The Fed’s reality check quickly shattered the superficial optimism that fuelled the recent risk rally, and by Thursday morning, we found ourselves back in a risk-off environment. The peripheral risks that were placed on the backburner during the rally (such as geopolitical tensions) are all drawing increasing focus again, as investors attempt to quantify how these risks will filter in to the economic narrative, and particularly whether political decisions ahead of the US election could prolong the climb towards a recovery.

Meanwhile, China is well ahead the rest of the world in terms of restarting economic activity, but is struggling to achieve a rapid recovery, as global trade remains subdued. Faced with similar economic woes to the rest of the world, China opted for a different approach to stimulating its economy, as conventional practices often end up sending additional cheap money into financial markets rather than into the pockets of the man on the street. China’s approach has then made use of special lending vehicles to provide aid to mostly small businesses, ensuring business continuation and economic relief at a grassroots level.

Shifting focus to the UK, the British government came under fire this week, as International Trade Secretary Liz Truss received a pre-action protocol letter (that normally precedes a high court challenge) aimed at suspending the sale of riot gear to the US by UK companies. This letter comes after violent riots erupted across the US following the death of George Floyd, seeing numerous clashes between law enforcement and citizens. While US riots have subsided over the past few days, UK ministers now stand accused of aiding the US police force in its show of “flagrant racism.”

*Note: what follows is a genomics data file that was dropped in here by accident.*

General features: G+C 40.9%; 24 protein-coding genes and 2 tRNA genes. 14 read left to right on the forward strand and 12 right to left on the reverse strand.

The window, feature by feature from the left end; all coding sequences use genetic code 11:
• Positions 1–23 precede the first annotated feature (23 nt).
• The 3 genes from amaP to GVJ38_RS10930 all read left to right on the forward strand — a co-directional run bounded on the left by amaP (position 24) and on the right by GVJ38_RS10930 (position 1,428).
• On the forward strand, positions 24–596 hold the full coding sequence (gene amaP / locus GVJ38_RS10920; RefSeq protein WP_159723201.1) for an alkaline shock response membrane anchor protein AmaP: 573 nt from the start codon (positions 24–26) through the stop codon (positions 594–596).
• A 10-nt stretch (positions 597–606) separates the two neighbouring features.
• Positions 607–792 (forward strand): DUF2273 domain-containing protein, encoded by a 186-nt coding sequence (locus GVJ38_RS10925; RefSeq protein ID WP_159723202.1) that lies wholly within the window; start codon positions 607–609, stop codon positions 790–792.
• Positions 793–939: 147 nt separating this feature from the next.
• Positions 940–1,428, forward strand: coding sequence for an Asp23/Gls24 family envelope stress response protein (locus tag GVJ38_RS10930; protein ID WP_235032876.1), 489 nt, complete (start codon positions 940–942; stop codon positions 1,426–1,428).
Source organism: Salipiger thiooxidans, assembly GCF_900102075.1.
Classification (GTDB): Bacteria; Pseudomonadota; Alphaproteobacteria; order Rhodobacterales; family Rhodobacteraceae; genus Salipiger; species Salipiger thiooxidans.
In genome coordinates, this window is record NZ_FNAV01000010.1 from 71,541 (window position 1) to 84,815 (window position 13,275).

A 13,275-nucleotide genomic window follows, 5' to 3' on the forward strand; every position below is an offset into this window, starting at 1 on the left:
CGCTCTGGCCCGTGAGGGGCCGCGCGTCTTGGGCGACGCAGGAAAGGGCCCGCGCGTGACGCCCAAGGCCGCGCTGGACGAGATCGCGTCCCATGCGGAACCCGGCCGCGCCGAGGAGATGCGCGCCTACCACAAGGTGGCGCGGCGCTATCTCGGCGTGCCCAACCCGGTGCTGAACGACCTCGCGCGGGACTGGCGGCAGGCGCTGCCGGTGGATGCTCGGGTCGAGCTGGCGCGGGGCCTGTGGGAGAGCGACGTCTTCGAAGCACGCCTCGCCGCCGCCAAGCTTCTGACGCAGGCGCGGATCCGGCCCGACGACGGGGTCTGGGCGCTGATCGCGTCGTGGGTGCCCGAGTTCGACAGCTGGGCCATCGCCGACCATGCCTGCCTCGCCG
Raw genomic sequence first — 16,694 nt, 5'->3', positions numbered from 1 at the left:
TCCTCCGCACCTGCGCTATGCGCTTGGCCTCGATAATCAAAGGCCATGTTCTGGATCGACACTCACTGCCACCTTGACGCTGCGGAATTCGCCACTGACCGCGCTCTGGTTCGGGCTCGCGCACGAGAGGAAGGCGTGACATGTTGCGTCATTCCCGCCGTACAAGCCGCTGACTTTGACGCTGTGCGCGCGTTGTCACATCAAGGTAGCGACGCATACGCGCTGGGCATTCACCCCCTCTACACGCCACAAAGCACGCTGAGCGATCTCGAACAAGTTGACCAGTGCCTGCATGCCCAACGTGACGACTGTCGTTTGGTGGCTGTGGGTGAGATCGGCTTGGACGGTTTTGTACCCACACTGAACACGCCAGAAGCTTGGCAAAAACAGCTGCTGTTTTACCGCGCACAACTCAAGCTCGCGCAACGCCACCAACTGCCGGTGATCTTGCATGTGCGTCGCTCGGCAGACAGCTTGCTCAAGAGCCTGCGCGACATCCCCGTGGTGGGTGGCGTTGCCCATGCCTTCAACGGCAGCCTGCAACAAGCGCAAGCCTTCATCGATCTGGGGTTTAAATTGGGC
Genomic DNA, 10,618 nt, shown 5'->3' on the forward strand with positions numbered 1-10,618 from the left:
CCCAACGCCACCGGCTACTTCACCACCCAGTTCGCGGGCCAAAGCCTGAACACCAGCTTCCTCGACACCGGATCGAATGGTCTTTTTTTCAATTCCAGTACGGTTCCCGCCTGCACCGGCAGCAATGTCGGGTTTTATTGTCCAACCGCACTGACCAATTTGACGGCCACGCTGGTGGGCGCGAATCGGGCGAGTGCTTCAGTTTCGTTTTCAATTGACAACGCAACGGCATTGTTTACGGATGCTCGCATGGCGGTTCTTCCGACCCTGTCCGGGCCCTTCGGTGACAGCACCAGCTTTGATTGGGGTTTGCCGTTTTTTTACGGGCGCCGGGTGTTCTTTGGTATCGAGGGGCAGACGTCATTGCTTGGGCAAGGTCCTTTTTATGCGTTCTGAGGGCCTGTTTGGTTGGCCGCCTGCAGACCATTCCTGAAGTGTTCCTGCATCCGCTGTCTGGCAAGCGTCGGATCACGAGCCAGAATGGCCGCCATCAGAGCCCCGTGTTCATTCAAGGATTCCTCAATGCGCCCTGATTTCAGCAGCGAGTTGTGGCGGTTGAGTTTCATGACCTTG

Economic data from around the world this week included:

• JOLTs job opening outperformed expectations
• Year-on-year CPI for May declined to 0.1%
• Initial jobless claims dropped to 1.5m

• Exports fared better than expected, but remain negative at -3.3% year-on-year in May
• Imports undershot the mark, contracting 16.7% year-on-year in May
• CPI eased to 2.4% year-on-year in May

• GDP contracted in line with expectations, shedding 3.1% year-on-year during the first quarter

• BRC retail sales improved, gaining 7.9% year-on-year in May
• GDP due today is expected to contract by 22.3% year-on-year


While South Africans had hoped to see further lockdown relaxations, there has been nothing but silence from the National Command Council (NCC) as it tries to navigate the way forward in light of recent legal challenges, leaving citizens uncertain as to what the coming months may hold.

While the political landscape has remained calm for the most part, the EFF took to the streets of Sandton on Monday, joining the worldwide Black Lives Matter (BLM) movement. EFF party leader Julius Malema remained true to form, accusing President Ramaphosa of being a sell-out, in addition to several other controversial statements.